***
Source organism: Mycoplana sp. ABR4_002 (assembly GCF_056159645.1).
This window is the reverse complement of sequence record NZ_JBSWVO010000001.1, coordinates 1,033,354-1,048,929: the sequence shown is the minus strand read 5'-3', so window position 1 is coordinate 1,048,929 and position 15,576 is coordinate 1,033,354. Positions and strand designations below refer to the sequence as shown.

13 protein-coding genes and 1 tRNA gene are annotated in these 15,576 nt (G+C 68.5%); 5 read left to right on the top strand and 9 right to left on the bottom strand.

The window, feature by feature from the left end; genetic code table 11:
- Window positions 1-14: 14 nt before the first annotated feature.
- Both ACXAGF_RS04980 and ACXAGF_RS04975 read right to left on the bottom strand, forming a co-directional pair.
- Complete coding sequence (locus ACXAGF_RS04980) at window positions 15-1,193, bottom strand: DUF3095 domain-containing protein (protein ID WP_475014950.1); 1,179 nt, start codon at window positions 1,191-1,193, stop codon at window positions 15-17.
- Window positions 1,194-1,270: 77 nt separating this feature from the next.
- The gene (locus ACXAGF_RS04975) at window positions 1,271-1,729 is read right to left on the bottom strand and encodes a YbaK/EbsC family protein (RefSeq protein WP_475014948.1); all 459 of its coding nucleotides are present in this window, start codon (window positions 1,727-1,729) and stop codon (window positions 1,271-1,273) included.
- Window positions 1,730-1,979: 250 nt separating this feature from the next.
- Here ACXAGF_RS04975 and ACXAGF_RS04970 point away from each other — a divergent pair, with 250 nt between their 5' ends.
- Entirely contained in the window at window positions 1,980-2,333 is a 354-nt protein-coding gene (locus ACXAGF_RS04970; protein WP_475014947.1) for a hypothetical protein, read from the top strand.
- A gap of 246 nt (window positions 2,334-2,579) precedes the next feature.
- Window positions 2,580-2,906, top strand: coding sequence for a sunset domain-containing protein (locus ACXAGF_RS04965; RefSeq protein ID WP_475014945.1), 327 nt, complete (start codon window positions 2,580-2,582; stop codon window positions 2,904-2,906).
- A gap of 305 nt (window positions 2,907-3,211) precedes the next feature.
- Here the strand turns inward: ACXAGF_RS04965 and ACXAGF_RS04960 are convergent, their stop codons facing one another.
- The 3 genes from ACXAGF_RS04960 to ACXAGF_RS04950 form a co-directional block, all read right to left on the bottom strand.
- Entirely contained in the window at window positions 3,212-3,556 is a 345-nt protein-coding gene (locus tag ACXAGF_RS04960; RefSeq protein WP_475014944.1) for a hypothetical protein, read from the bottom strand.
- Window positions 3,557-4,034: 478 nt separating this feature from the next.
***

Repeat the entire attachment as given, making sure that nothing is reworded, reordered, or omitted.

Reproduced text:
Source organism: Mycoplana sp. ABR4_002 (assembly GCF_056159645.1).
This window is the reverse complement of sequence record NZ_JBSWVO010000001.1, coordinates 1,033,354-1,048,929: the sequence shown is the minus strand read 5'-3', so window position 1 is coordinate 1,048,929 and position 15,576 is coordinate 1,033,354. Positions and strand designations below refer to the sequence as shown.

13 protein-coding genes and 1 tRNA gene are annotated in these 15,576 nt (G+C 68.5%); 5 read left to right on the top strand and 9 right to left on the bottom strand.

The window, feature by feature from the left end; genetic code table 11:
- Window positions 1-14: 14 nt before the first annotated feature.
- Both ACXAGF_RS04980 and ACXAGF_RS04975 read right to left on the bottom strand, forming a co-directional pair.
- Complete coding sequence (locus ACXAGF_RS04980) at window positions 15-1,193, bottom strand: DUF3095 domain-containing protein (protein ID WP_475014950.1); 1,179 nt, start codon at window positions 1,191-1,193, stop codon at window positions 15-17.
- Window positions 1,194-1,270: 77 nt separating this feature from the next.
- The gene (locus ACXAGF_RS04975) at window positions 1,271-1,729 is read right to left on the bottom strand and encodes a YbaK/EbsC family protein (RefSeq protein WP_475014948.1); all 459 of its coding nucleotides are present in this window, start codon (window positions 1,727-1,729) and stop codon (window positions 1,271-1,273) included.
- Window positions 1,730-1,979: 250 nt separating this feature from the next.
- Here ACXAGF_RS04975 and ACXAGF_RS04970 point away from each other — a divergent pair, with 250 nt between their 5' ends.
- Entirely contained in the window at window positions 1,980-2,333 is a 354-nt protein-coding gene (locus ACXAGF_RS04970; protein WP_475014947.1) for a hypothetical protein, read from the top strand.
- A gap of 246 nt (window positions 2,334-2,579) precedes the next feature.
- Window positions 2,580-2,906, top strand: coding sequence for a sunset domain-containing protein (locus ACXAGF_RS04965; RefSeq protein ID WP_475014945.1), 327 nt, complete (start codon window positions 2,580-2,582; stop codon window positions 2,904-2,906).
- A gap of 305 nt (window positions 2,907-3,211) precedes the next feature.
- Here the strand turns inward: ACXAGF_RS04965 and ACXAGF_RS04960 are convergent, their stop codons facing one another.
- The 3 genes from ACXAGF_RS04960 to ACXAGF_RS04950 form a co-directional block, all read right to left on the bottom strand.
- Entirely contained in the window at window positions 3,212-3,556 is a 345-nt protein-coding gene (locus tag ACXAGF_RS04960; RefSeq protein WP_475014944.1) for a hypothetical protein, read from the bottom strand.
- Window positions 3,557-4,034: 478 nt separating this feature from the next.